On April 16 2018, the Department of Homeland Security (DHS), Federal Bureau of Investigation (FBI) and the UK’s National Cyber Security Centre (NCSC) issued a joint Technical Alert. Collating information on the global cyber-exploitation of network infrastructure devices, it outlines new methods Russian state-sponsored cyber actors are using to exploit victim networks.
According to the report, the targets of this activity are primarily government and private sector organisations, critical infrastructure providers, and the Internet Service Providers (ISPs) that support these sectors. It also outlines that the FBI and NCSC have high confidence that Russian state-sponsored cyber actors are using compromised routers to conduct so-called ‘man in the middle’ attacks.
These attacks are a serious concern and are designed to support espionage, extract intellectual property, maintain persistent access to victim networks, and potentially lay a foundation for future offensive operations.
As part of these attacks, Russian cyber actors are leveraging legacy or weak protocols/service ports associated with network administration activities to:
They’re achieving this by taking advantage of devices with legacy unencrypted protocols or unauthenticated services, along with devices that haven’t been sufficiently hardened before installation and those which are no longer supported with security patches by manufacturers or vendors.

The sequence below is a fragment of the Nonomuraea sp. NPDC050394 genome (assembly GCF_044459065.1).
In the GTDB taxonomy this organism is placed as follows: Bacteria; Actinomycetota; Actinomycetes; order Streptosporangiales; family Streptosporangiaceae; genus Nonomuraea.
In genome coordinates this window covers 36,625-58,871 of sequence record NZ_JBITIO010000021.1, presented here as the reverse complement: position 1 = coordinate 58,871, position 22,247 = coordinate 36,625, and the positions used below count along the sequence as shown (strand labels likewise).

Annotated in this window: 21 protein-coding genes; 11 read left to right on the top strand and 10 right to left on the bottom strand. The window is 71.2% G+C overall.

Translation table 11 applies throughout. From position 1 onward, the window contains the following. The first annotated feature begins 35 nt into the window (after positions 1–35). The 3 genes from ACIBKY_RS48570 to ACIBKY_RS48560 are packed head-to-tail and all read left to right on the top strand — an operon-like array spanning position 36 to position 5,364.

In a critical infrastructure setting, it’s clear how dangerous this could be. For example, an actor controlling a router between Industrial Control Systems can manipulate the messages, creating dangerous configuration that could lead to loss of service or even physical destruction.
Networking devices, primarily Cisco, Juniper and MikroTik switches and routers are the current target. The exposed protocols being targeted include:
It’s vital to immediately examine your estate for vulnerable, exposed services. Action should also be taken to ensure the integrity of both the device and your network in the event of any of the following:
Similarly, it’s also important to:
From here, follow your Incident Response process, making sure to take into account all the advice you’ve received from vendors and suppliers. It’s also important to assess what credentials and other sensitive information or data may have been exposed, and to review your entire estate for problems on other devices. It’s then, of course, vital that you respond accordingly, based on what your investigations uncover.
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